The Irish Bride
I’ve been a fan of Alexis Harrington for many years. A Light for My Love was my first Harrington read, and I fell in love with Jake Chastain and his story of unrequited love (later “requited,” of course!). Other favorites include A Taste of Heaven and Harper’s Bride. I was hoping The Irish Bride would be added to my list of favorites, but it had some frustrating aspects that made it a just slightly better than average read.
The Irish Bride opens in 1855 County Cork, Ireland, where Farrell Kirwan and her friends and family (a cousin, Clare, married to one of the O’Rourke brothers) are in a major bind. Farrell has just fled from Greensward Manor, where she had been working as a maid, after thwarting the lascivious advances of the English owner’s son, Noah Cardwell. Even worse, her brother Michael, ruthlessly ambitious enough to serve as Cardwell’s rent collector and enforcer, is lying dead from a fatal, if accidental, blow to his head. He and Aidan O’Rourke had come to blows when Michael and his henchmen came to evict the O’Rourkes from their cottage (for no good reason) and burn it to the ground.
The compelling worry is that the wrath of the powerful Cardwells will come down on all of them, leaving them homeless in addition to being impoverished. It is decided that Aidan and Farrell must leave to protect the others, and Aidan suggests that they find a ship bound for America where, according to letters from other Irish exiles, there is plenty of work to be had and plenty to eat as well. Only Farrell is horrified by this idea; not only is she frightened about leaving the only home she has ever known, but she has been betrothed for two years to Aidan’s older brother, Liam. It’s only when Liam convinces her there is no other way that she agrees to the plan. And, at the insistence of Aidan’s father, the priest is brought in to quickly marry Aidan and Farrell.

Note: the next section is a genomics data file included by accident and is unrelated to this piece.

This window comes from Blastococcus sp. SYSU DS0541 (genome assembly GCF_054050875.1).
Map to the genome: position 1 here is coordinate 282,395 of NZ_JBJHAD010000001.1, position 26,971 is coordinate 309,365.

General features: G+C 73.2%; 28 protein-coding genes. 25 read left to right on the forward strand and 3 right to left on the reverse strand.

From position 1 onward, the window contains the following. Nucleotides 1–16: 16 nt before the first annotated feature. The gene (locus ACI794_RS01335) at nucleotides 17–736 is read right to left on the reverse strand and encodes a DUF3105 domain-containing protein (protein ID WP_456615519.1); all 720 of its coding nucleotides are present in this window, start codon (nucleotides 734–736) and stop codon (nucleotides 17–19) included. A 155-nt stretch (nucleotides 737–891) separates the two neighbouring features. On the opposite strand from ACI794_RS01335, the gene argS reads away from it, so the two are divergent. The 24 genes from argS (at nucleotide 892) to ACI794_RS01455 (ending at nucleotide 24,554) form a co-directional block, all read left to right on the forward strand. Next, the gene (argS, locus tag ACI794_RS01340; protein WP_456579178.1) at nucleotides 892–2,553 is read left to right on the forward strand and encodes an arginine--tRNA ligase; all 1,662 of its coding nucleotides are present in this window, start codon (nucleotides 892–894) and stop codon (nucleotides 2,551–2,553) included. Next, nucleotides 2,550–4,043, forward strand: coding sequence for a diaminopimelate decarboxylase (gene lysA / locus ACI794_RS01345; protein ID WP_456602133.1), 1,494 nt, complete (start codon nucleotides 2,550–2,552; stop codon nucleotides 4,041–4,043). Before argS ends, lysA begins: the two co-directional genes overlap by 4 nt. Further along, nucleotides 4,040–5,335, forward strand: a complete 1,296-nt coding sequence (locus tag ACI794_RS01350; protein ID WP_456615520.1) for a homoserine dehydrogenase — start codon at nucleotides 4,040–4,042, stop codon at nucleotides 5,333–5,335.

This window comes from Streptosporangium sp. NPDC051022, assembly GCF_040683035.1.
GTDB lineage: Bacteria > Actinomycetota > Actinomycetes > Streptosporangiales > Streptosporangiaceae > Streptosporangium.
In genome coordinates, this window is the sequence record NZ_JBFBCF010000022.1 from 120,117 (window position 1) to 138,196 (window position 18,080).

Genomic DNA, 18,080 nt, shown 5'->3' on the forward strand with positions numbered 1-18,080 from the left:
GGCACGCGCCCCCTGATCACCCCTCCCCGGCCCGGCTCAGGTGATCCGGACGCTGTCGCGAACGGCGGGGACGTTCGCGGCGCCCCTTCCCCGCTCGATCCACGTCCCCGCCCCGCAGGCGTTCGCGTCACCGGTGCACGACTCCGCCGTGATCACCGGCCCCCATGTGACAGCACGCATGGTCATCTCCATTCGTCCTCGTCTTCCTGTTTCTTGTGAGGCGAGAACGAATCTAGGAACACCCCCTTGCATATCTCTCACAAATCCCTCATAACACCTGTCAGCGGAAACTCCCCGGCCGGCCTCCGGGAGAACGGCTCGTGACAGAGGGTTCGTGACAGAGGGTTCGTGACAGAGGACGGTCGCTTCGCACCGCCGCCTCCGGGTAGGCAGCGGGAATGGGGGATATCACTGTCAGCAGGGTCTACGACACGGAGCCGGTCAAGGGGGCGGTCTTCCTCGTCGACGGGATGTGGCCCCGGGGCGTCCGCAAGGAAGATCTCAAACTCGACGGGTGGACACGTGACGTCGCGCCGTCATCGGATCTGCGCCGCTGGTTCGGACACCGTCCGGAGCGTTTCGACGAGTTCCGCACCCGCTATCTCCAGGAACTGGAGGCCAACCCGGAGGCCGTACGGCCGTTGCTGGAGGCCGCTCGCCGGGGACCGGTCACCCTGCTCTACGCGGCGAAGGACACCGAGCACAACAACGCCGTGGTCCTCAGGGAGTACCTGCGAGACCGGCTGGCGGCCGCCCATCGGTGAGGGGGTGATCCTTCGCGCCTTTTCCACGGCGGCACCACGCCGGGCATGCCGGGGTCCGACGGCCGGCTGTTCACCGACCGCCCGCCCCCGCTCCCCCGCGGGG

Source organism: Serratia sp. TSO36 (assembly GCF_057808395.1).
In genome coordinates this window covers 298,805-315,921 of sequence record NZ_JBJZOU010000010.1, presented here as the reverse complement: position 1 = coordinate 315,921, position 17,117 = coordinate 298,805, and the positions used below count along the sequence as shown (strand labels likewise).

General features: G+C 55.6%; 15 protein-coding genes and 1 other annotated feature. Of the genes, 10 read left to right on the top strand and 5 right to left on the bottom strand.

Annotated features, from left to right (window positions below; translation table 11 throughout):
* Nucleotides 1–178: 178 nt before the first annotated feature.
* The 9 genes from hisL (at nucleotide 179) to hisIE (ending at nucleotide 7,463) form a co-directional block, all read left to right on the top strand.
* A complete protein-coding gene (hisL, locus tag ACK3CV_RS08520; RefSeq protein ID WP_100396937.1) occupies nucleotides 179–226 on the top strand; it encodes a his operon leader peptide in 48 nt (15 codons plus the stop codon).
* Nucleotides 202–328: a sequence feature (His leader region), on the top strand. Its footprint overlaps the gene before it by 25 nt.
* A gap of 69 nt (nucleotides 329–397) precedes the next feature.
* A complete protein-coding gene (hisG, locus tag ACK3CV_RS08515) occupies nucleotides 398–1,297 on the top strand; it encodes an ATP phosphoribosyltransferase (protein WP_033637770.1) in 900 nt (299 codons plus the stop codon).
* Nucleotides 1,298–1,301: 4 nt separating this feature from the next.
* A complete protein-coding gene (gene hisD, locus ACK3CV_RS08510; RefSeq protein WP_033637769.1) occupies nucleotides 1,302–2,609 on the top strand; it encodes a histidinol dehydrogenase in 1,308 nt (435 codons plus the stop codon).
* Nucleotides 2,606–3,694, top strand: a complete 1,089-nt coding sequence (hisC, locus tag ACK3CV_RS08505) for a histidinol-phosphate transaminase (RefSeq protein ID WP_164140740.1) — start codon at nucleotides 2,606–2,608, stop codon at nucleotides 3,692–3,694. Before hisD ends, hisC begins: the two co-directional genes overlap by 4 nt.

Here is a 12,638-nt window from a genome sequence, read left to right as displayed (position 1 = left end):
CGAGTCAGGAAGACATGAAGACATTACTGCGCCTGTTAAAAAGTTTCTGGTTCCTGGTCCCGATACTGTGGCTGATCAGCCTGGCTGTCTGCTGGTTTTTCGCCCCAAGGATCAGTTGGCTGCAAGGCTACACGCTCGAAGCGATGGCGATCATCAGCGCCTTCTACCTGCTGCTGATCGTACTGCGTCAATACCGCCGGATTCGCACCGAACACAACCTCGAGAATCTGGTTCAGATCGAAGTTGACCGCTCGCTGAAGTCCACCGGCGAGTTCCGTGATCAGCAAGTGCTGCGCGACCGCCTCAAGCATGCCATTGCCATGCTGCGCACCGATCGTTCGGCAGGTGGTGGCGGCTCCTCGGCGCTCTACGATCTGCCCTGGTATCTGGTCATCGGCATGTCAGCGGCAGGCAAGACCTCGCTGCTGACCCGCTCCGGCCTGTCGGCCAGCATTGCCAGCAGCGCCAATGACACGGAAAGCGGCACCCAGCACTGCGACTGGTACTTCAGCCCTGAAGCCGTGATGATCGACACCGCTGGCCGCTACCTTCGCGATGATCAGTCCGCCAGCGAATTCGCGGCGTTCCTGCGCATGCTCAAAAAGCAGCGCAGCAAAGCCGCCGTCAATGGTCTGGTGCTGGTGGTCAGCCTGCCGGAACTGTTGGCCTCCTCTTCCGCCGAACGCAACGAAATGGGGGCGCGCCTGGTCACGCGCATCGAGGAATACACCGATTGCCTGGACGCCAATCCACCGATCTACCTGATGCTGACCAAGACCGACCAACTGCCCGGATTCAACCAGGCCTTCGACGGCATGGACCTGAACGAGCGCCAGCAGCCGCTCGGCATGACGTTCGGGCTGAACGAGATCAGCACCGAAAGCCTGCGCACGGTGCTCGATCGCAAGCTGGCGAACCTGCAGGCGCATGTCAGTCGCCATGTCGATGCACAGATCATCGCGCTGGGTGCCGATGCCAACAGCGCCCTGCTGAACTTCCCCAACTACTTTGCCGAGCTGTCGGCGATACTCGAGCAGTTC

The story follows their travel from the village of Skibbereen to Queenstown Harbor, 30 miles away near Cork, and onto America by ship, and then to their ultimate destination in Oregon Territory, with Noah Cardwell hot on their heels.
What is best about this story is the realistic backdrop and details. Harrington does a fabulous job of painting a very vivid picture. From her prose it’s easy to imagine the abject poverty of the Irish in the aftermath of the potato famine that occurred thirty years earlier as well as the frailty of the immigrants in making that ocean passage and succumbing to illness and starvation along the way. The conditions in the ship’s hold as sickness takes over will horrify and the reader will be shocked by the miserly attitude of the captain in always underestimating the amount of food necessary for the journey. The sense of the passengers’ hopelessness as they watch their beloved Emerald Isle fade in their wake eventually turns into a sense of new hope as they disembark in a bustling, thriving new world two months later, and Harrington makes you experience it along with them. There’s the wonder of the lush, exotic greenery growing in the humid New Orleans heat, the impressive elegance of the plantations they pass on their way up the Mississippi, the richness of sweet-smelling soap made with lanolin instead of lye, and the luxury of a hotel room that would probably be considered medicore by someone more accustomed to such comforts. There’s also the horror of African slaves being moved in shackles from slave ships docked in the port.